Trains not delayed: CAT refuses to grant UK Trains collective action defendants permission to appeal and awards Justin Gutmann £780k in costs

Following the CAT’s judgment of 19 October 2021, approving our client Mr Justin Gutmann as class representative and certifying his opt-out collective proceedings on behalf of rail travellers on Southeastern and South Western routes, all three defendant train companies applied for permission to appeal the CAT’s certification judgment.

On 3 December 2021, the CAT published its ruling refusing permission to appeal and awarded adverse costs to Mr Gutmann. The CAT did not accept any of the arguments put forward by the defendants in relation to their proposed appeal.


In this case Hausfeld and Charles Lyndon act for Justin Gutmann, formerly a Head of Research and Insight at Citizens Advice, in his application to pursue an opt-out collective action against the operators of the South Western and Southeastern rail franchises in relation to their failure to make boundary fares readily available for Travelcard holders to purchase or make passengers aware of their existence. Mr Gutmann alleges that these failures left customers with little option but to buy a higher fare than required because their Travelcard already entitled them to travel for part of their journey. By contrast, boundary fares allow passengers who own a Travelcard to travel beyond the zones covered by their Travelcard without doubling up on payment. Mr Gutmann further alleges that this is an abuse of the rail companies’ dominant market position and in breach of UK and EU competition laws. The claim is estimated to be worth around £93 million in damages.

Refusal of permission to appeal

The CAT confirmed, in line with the Court of Appeal’s decision in Merricks, that defendants do have the right to appeal the granting of a CPO application.

The three defendants sought to argue that the CAT’s certification ruling was flawed in a large number of differing respects. Nonetheless, the CAT concluded that in this case none of the grounds raised by the defendants had a reasonable prospect of success on appeal and refused permission on all grounds.

Error in law in determining the merits threshold for opt-out collective proceedings

Stagecoach South Western Trains Limited (Stagecoach) argued the CAT was mistaken in the merits threshold for certification of opt-out proceedings, suggesting that the CAT had established that the threshold was the same as that of summary judgment. The CAT ruled that Stagecoach’s application was misconceived, as the strength of the claims was not a threshold for certification as opt-out proceedings, but a factor which the Tribunal may take into account (along with all other matters it thinks fit) when determining whether a proceedings should be opt-in or opt-out.  In this case, having reached a conclusion that the claims had a realistic prospect of success on the issue of summary judgment, the claims also easily satisfied the test for being certified as opt-out proceedings, and there was no need to conduct the analysis twice.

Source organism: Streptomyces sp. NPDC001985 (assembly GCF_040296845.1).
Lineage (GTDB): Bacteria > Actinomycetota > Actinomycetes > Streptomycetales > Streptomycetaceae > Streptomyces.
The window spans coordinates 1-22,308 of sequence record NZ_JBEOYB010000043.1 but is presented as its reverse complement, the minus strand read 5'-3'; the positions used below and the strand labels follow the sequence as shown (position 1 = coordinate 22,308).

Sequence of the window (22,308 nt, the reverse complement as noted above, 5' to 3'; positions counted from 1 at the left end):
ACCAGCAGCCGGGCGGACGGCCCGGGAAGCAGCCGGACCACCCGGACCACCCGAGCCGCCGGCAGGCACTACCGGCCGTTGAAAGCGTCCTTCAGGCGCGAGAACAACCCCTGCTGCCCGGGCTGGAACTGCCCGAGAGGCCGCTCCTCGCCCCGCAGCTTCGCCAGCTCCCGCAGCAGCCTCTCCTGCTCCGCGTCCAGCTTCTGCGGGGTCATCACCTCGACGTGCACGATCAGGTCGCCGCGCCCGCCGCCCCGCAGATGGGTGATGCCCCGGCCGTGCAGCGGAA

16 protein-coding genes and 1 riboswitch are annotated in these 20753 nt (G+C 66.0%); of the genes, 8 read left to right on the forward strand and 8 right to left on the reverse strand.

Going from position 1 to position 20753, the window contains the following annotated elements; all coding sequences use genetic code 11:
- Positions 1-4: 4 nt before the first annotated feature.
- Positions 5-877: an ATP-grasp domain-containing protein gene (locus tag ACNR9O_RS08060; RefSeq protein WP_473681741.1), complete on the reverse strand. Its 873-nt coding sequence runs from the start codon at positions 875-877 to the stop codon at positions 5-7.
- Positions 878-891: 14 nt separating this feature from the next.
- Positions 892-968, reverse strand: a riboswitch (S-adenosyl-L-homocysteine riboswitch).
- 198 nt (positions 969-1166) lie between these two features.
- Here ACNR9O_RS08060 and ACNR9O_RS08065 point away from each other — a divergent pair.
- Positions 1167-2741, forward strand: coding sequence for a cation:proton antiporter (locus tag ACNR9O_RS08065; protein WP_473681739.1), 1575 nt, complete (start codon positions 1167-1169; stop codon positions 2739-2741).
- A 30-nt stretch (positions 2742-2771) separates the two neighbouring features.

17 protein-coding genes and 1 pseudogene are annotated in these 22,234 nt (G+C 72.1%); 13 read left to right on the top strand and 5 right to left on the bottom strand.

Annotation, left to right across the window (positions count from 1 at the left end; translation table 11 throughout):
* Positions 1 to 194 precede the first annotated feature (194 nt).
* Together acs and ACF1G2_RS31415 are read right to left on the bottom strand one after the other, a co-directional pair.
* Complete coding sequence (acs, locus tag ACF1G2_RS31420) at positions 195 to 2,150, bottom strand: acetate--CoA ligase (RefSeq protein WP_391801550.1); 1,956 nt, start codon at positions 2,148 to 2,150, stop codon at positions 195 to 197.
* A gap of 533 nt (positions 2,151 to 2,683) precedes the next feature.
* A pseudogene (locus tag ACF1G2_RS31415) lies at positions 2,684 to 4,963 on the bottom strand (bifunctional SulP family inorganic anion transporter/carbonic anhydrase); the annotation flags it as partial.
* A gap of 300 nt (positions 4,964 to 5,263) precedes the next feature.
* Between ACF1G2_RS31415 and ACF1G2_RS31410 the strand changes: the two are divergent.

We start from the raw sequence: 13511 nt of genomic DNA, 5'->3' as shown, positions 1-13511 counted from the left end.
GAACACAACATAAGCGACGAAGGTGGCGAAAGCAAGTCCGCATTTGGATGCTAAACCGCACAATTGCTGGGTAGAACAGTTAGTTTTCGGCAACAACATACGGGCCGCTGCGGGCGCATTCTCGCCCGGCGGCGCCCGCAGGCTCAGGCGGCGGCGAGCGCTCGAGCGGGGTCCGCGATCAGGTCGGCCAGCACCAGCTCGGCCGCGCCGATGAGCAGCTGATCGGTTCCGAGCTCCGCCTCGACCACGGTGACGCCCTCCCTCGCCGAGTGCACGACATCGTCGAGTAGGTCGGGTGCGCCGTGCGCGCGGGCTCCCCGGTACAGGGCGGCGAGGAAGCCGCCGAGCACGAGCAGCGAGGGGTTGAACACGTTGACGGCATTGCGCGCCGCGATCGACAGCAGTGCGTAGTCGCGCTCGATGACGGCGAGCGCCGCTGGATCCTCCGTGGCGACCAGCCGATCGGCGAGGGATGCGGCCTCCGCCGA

Error in law in determining the prospect of success of the abuse allegations

Here, the defendants argued, amongst a number of points, that the CAT was mistaken in its approach to establishing whether the applicant had adequately put forward a positive case as to the abuse allegations. The CAT observed that the Respondents’ application rehearsed arguments advanced at the hearing which were rejected and reaffirmed that the applicants had met the threshold in establishing that there was “exploitative conduct” by alleging the operation of an unfair selling system, with various particulars given of the alleged unfairness.  In the light of the developing jurisprudence of the EU courts, the alleged conduct stood a real prospect of being held to be an abuse, particularly since the categories of abuse were not closed.

Common issues and causation of loss

The London & South Eastern Railway Limited (LSER) and First MTR South Western Trains Limited (MTR) contended that the CAT had erred in determining that matters were “common” issues across the class, asserting that those issues would be decided in various and differing ways as between individual class members, and some class members would have suffered no loss. This ground is of particular importance as it raises the questions of how common issues and liability have to be established when the collective proceedings seek aggregate damages. The CAT recognised the importance of the issue but concluded that permission should be refused as the issue had already been resolved by the appellate courts.  In reaching this finding, the CAT relied upon the judgments in Merricks and the recent Lloyd v Google case which, it said, had already dealt with the approach to unrelated liability questions and common issues. On that basis, the CAT ruled that this ground had no real chance of success.